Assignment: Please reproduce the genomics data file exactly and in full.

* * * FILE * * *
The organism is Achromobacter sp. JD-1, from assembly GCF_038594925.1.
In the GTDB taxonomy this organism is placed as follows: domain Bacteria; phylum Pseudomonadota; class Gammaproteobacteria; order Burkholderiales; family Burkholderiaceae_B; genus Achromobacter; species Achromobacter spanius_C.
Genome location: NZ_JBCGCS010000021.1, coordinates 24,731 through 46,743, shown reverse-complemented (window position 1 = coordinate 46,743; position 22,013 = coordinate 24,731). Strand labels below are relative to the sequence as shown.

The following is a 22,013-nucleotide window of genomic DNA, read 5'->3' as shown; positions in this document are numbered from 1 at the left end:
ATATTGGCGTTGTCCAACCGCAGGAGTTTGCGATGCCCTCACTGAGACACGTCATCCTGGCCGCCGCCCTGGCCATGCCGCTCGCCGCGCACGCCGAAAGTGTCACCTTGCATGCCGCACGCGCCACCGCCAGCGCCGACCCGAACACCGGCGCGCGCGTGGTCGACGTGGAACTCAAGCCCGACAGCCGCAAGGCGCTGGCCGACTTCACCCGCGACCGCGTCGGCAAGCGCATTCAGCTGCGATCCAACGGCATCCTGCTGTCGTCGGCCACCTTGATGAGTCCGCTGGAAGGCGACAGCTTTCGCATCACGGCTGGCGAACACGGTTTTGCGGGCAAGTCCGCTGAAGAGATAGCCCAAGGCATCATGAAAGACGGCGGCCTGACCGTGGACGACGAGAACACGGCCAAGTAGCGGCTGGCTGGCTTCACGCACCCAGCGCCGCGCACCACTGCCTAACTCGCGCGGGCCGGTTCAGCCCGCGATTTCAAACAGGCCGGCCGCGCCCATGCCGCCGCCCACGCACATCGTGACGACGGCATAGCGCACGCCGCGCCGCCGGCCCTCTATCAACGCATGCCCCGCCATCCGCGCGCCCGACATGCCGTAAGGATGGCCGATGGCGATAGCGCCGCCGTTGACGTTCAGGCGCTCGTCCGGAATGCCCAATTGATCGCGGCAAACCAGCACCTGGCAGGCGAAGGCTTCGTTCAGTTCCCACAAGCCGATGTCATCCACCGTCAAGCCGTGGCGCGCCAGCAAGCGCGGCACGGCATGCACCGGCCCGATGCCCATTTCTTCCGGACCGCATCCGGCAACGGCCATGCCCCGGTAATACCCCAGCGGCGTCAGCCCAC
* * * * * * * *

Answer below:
The organism is Achromobacter sp. JD-1, from assembly GCF_038594925.1.
In the GTDB taxonomy this organism is placed as follows: domain Bacteria; phylum Pseudomonadota; class Gammaproteobacteria; order Burkholderiales; family Burkholderiaceae_B; genus Achromobacter; species Achromobacter spanius_C.
Genome location: NZ_JBCGCS010000021.1, coordinates 24,731 through 46,743, shown reverse-complemented (window position 1 = coordinate 46,743; position 22,013 = coordinate 24,731). Strand labels below are relative to the sequence as shown.

The following is a 22,013-nucleotide window of genomic DNA, read 5'->3' as shown; positions in this document are numbered from 1 at the left end:
ATATTGGCGTTGTCCAACCGCAGGAGTTTGCGATGCCCTCACTGAGACACGTCATCCTGGCCGCCGCCCTGGCCATGCCGCTCGCCGCGCACGCCGAAAGTGTCACCTTGCATGCCGCACGCGCCACCGCCAGCGCCGACCCGAACACCGGCGCGCGCGTGGTCGACGTGGAACTCAAGCCCGACAGCCGCAAGGCGCTGGCCGACTTCACCCGCGACCGCGTCGGCAAGCGCATTCAGCTGCGATCCAACGGCATCCTGCTGTCGTCGGCCACCTTGATGAGTCCGCTGGAAGGCGACAGCTTTCGCATCACGGCTGGCGAACACGGTTTTGCGGGCAAGTCCGCTGAAGAGATAGCCCAAGGCATCATGAAAGACGGCGGCCTGACCGTGGACGACGAGAACACGGCCAAGTAGCGGCTGGCTGGCTTCACGCACCCAGCGCCGCGCACCACTGCCTAACTCGCGCGGGCCGGTTCAGCCCGCGATTTCAAACAGGCCGGCCGCGCCCATGCCGCCGCCCACGCACATCGTGACGACGGCATAGCGCACGCCGCGCCGCCGGCCCTCTATCAACGCATGCCCCGCCATCCGCGCGCCCGACATGCCGTAAGGATGGCCGATGGCGATAGCGCCGCCGTTGACGTTCAGGCGCTCGTCCGGAATGCCCAATTGATCGCGGCAAACCAGCACCTGGCAGGCGAAGGCTTCGTTCAGTTCCCACAAGCCGATGTCATCCACCGTCAAGCCGTGGCGCGCCAGCAAGCGCGGCACGGCATGCACCGGCCCGATGCCCATTTCTTCCGGACCGCATCCGGCAACGGCCATGCCCCGGTAATACCCCAGCGGCGTCAGCCCAC